My suspicions were confirmed.  Whatever it is in those pens that makes the marks does NOT go away after spritzing with water.  It may no longer be visible, but the chemicals are still in there and can possibly become visible again at any later date.

I suggest you only use these kinds of marking pens on projects you aren’t going to care about in 10 years.  If you must use them, consider thoroughly immersing your entire piece to completely wash out any traces of the marking pen. (If that’s even possible.)

For me?  I’m going to stick with more traditional methods of marking from now on, such as chalk or a very fine, light pencil line.

Oct 312011
 

Perhaps some of you, at one point, have read my About Me page, and have read there that I love to do lampworking. Perhaps you have wondered why I never post any lampwork projects.

The sad story is that I haven’t been able to get out my beloved torch since three years ago for my birthday hubby said he’d build me a studio for lampworking. This sounded like an excellent idea, as the basement sawdust and hot glass don’t mix very nicely. (Burnt carbon makes black streaks in glass beads. Ick.) Anyhow, all my tools got packed away and work commenced. It’s been slow, but he is making good progress, and hopefully I’ll be back in the business of playing with fire very soon. 🙂

In the meantime, today’s holiday reminded me of some beads I made a few years ago. This kitty cat is a favorite of mine. The quality is not the best, I need LOTS more practice to get good, but I like it and wear it.

black-cat-bead-necklace-close-up

The cat is actually made of two beads, the head and the body are separate.  I love how the sparkly bead in the middle looks like a fancy collar.

black-cat-bead-necklace

I wear the cat year round, I only strung the candy corn beads on for pre-Halloween wear.

And here’s a funny story about the candy corn beads. You might notice that they aren’t shiny like the cat beads. In order to make them more realistic I dipped them in an acid etching solution which gives the beads their matte finish.

candy-corn-beads

Shortly after I’d made them I proudly brought my new beads to show my friend, who had taught me how to lampwork. My teenage son, her teenage son and one of their friends were hanging out at her house that day. The friend, who was a nutty kid, spotted the pile of “candy”, dashed into the room, tossed them all into his mouth and sprinted out. It was only a few seconds later he came back into the room, looking appalled and spitting out my awful tasting acid etched glass beads.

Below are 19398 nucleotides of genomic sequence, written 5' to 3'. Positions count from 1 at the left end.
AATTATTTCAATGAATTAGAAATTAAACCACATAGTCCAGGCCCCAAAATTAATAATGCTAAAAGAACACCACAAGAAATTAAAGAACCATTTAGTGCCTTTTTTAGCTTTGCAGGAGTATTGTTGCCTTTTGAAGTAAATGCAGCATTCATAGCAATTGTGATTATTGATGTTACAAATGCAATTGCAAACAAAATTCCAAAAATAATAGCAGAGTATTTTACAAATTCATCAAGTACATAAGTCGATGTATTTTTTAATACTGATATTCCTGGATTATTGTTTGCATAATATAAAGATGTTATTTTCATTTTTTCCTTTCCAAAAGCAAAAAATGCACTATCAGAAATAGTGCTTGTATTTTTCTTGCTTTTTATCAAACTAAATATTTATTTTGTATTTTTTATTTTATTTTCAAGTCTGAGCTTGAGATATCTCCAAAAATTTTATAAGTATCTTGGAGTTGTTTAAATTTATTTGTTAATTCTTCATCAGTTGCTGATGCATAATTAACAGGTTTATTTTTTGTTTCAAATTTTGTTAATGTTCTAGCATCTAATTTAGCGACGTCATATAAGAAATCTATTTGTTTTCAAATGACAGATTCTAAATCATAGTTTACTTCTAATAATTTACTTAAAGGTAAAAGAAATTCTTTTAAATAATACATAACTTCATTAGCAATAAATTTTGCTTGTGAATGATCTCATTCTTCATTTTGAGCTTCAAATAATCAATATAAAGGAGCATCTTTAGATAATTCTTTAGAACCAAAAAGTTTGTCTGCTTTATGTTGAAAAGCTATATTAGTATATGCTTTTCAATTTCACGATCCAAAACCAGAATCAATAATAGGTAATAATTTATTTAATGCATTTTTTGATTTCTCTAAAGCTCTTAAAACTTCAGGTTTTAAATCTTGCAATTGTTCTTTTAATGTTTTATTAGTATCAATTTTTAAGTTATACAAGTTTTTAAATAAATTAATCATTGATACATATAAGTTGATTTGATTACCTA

I only wish I had a picture his expression, it was priceless.

Fortunately, no beads or teeth were broken in the ordeal, lol.

May all your Halloween candy be real and yummy!

Happy Halloween and happy creating.

 

Oct 262011
 

Since I’ve only found the time to sew once in the past week, my workdesk today looks much the same as last Wednesday.  (The bound buttonholes are coming along nicely, I’ll show you the results soon.)

Instead of boring you with a repeat workdesk, I thought I’d show you what I bought today.  Quilt fabric!

cupcake-quilt-fabrics

Don’t those cupcakes look too yummy and adorable? (I’m on the last day of a very restrictive phase of a diet, so I must have food on the brain cuz I HAD to buy this fabric, lol.)

And these jungle critters:

jungle-quilt-fabrics

Don’t you just want to squeeze them?

These will be for charity quilts that my guild is making.  Here’s a link to the pattern we’ll be using.   Here’s how it’s laid out. four-patch-quilt

Many of us in the guild love this pattern because you can showcase a large scale print in the bigger squares and add coordinating fabrics all around.  It goes together quickly and easily. I’ve used it to make several baby quilts for gifts, too.

The fabric on the left in each photo is the backing, the fabric on the right is for the large squares (and the outer border for the jungle quilt.)    The stripes are for the narrow inner border.

I’ll try to remember to take pics when these quilts are done.  🙂

Happy sewing and creating and happy What’s on Your Workdesk Wednesday!

P.S.  Just what IS WOYWW, you may be asking?  Go here to find out, it’s lots of fun!